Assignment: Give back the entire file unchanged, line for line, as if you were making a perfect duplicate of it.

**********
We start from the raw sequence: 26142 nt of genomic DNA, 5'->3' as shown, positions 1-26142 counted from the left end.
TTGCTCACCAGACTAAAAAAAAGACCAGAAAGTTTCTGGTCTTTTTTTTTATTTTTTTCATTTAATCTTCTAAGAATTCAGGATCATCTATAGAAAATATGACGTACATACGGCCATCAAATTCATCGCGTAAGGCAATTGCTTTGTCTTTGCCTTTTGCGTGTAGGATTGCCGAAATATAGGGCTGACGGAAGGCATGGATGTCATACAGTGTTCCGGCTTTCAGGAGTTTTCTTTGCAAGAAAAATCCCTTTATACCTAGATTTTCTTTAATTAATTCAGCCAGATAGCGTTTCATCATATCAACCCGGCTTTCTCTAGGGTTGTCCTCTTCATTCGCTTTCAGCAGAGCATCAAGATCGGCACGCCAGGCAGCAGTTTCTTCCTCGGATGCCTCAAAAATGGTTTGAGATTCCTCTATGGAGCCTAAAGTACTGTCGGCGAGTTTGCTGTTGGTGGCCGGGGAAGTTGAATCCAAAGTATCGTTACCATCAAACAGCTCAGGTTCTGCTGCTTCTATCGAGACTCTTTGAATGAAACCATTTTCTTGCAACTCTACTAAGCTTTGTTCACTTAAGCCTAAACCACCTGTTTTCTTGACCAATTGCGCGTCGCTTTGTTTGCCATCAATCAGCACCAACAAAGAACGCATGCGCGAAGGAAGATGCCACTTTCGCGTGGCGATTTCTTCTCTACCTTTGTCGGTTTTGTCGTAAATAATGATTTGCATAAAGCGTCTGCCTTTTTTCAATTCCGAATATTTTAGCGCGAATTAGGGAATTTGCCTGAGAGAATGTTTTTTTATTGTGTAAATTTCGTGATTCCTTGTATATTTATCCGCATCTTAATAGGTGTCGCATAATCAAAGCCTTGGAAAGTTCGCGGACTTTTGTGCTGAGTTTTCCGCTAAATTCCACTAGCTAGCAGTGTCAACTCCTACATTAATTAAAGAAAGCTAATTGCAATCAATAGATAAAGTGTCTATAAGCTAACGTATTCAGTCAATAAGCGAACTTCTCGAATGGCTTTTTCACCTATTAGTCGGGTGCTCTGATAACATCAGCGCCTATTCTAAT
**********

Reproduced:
We start from the raw sequence: 26142 nt of genomic DNA, 5'->3' as shown, positions 1-26142 counted from the left end.
TTGCTCACCAGACTAAAAAAAAGACCAGAAAGTTTCTGGTCTTTTTTTTTATTTTTTTCATTTAATCTTCTAAGAATTCAGGATCATCTATAGAAAATATGACGTACATACGGCCATCAAATTCATCGCGTAAGGCAATTGCTTTGTCTTTGCCTTTTGCGTGTAGGATTGCCGAAATATAGGGCTGACGGAAGGCATGGATGTCATACAGTGTTCCGGCTTTCAGGAGTTTTCTTTGCAAGAAAAATCCCTTTATACCTAGATTTTCTTTAATTAATTCAGCCAGATAGCGTTTCATCATATCAACCCGGCTTTCTCTAGGGTTGTCCTCTTCATTCGCTTTCAGCAGAGCATCAAGATCGGCACGCCAGGCAGCAGTTTCTTCCTCGGATGCCTCAAAAATGGTTTGAGATTCCTCTATGGAGCCTAAAGTACTGTCGGCGAGTTTGCTGTTGGTGGCCGGGGAAGTTGAATCCAAAGTATCGTTACCATCAAACAGCTCAGGTTCTGCTGCTTCTATCGAGACTCTTTGAATGAAACCATTTTCTTGCAACTCTACTAAGCTTTGTTCACTTAAGCCTAAACCACCTGTTTTCTTGACCAATTGCGCGTCGCTTTGTTTGCCATCAATCAGCACCAACAAAGAACGCATGCGCGAAGGAAGATGCCACTTTCGCGTGGCGATTTCTTCTCTACCTTTGTCGGTTTTGTCGTAAATAATGATTTGCATAAAGCGTCTGCCTTTTTTCAATTCCGAATATTTTAGCGCGAATTAGGGAATTTGCCTGAGAGAATGTTTTTTTATTGTGTAAATTTCGTGATTCCTTGTATATTTATCCGCATCTTAATAGGTGTCGCATAATCAAAGCCTTGGAAAGTTCGCGGACTTTTGTGCTGAGTTTTCCGCTAAATTCCACTAGCTAGCAGTGTCAACTCCTACATTAATTAAAGAAAGCTAATTGCAATCAATAGATAAAGTGTCTATAAGCTAACGTATTCAGTCAATAAGCGAACTTCTCGAATGGCTTTTTCACCTATTAGTCGGGTGCTCTGATAACATCAGCGCCTATTCTAAT